The need to coordinate Europe's railway timetables and to create cross-border rail connections was identified very early. From the available documents, the history of the European timetable conferences can be traced back as far as the year 1872.

Passenger Transport by Rail

Short history of the European Passenger Train Timetable Conferences (EFK)

Period: Before the First World War (1915-1918)

The first meeting of delegates from certain European governments and representatives of some railway organisations for a timetable conference took place in Cologne (Germany) on 12 February 1872. Their task was to set the timetables for international trains and direct rolling stock routes for the summer timetable for 1872. This first historic conference was attended by the railway companies of Austria, Belgium, the German Reich, France (Compagnie de l'Est) and Switzerland. One of the joint decisions that was made was to introduce the use of Roman numerals for the hours 0-12.

Once the conference had been established, other railway companies from the Netherlands, Poland, Hungary, Rumania, Spain, Portugal etc. very soon joined in. At that time the conference was called the "International Timetable Conference". It was not until 1897 that it became known as the "European Timetable Conference". The timetable conferences were followed up by the "European Rolling Stock Management Conferences", which determined the composition of international trains and specified the number and type of carriages for every direct route.

Until the First World War, the conference was held twice a year, once at the start of the year, when international timetables for the summer were set, and then in June or July to work out the international timetables for the winter season. The conference dealt with numerous applications regarding international train connections and with issues of fundamental importance to rail traffic. The organisation and leadership of each conference was the responsibility of the country in which the annual meeting of delegates took place. 

On 10 and 11 June 1914, the "European Timetable Conference" met in Bern (Switzerland) for the last time before the First World War. The First World War resulted in a lengthy interruption to the work.

Period: 1920 until the Second World War (1939-1945)

The first conference after the war was held, on the initiative of the Swiss Railway Company SBB in Bern (Switzerland) again, in December 1920. The general wish was expressed that the conference should be given a more definite status. One year later, in 1921, it was decided that the European Timetable Conferences would now only be held once a year, in the countries of all member organisations in turn. In 1922 the first Statutes of the "European Conference" were approved. It was given the status of a convention under international civil law. In 1923 in Nice (France), the SBB was chosen to be the lead-managing railway for a period of 5 years.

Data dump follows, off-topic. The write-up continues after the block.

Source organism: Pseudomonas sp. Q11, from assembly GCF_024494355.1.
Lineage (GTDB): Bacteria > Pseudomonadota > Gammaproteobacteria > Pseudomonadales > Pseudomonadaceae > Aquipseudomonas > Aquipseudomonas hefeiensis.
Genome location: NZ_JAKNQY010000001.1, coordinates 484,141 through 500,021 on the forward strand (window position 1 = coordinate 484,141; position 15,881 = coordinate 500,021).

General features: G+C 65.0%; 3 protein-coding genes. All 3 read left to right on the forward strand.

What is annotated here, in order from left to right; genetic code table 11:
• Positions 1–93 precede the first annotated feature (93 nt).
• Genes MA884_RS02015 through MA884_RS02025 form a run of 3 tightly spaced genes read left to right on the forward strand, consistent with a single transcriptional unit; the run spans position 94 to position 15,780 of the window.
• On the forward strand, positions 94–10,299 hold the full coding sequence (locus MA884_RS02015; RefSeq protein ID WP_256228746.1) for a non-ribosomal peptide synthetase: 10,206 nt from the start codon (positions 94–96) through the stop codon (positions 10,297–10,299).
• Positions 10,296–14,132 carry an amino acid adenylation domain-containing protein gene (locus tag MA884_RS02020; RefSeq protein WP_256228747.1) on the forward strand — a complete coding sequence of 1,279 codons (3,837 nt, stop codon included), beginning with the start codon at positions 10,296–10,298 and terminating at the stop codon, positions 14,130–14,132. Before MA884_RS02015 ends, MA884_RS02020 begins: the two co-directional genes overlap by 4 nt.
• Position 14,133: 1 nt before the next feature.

The last conference before the outbreak of the Second World War took place in Budapest (Hungary) in 1938. Between 1938 and 1946 only two partial conferences were organised, in 1940 and 1945.

Period: 1946-1996  

The first post-war conference was again held on the initiative of the SBB in Montreux (Switzerland). The main task at this conference was to set up international connections as quickly as possible.

It emerged that various procedural rules for the conference which had been in force since 1 January 1923 needed to be expressed more clearly. The Statutes were therefore revised, with effect from 1 January 1952. From this time, the more accurate title of the "European Passenger Train Timetable Conference, EFK" was used for the conference.

The European Passenger Train Timetable Conferences in the 50s discussed important matters such as the creation of a unified seat reservation procedure, analysing international traffic flow and standardising train types.

The main events in the 60s were the decision passed in Sofia in 1963 to switch to a two-year cycle from 1964 and the completion of the revision of the Statutes with a new edition published on 1 January 1967.

1972 saw the celebration in St. Gallen of "100 years of EFK".

At the EFK in 1994 in Warsaw (Poland), the lead-managing company of the EFK, the SBB, was instructed to work with the lead-managing company of the "European Goods Train Timetable Conference, EGK", the CD, to investigate the possibility of merging the two organisations, EFK and EGK. In 1995 the concept was approved for a reorganisation to take effect from 1 January 1997. The first full joint meeting of the EFK and the EGK took place on 20 September 1996 in La Rochelle (France). It was on this historic occasion that the representatives of the European railway companies brought into existence the combined organisation Forum Train Europe or FTE. 


Freight Transport by Rail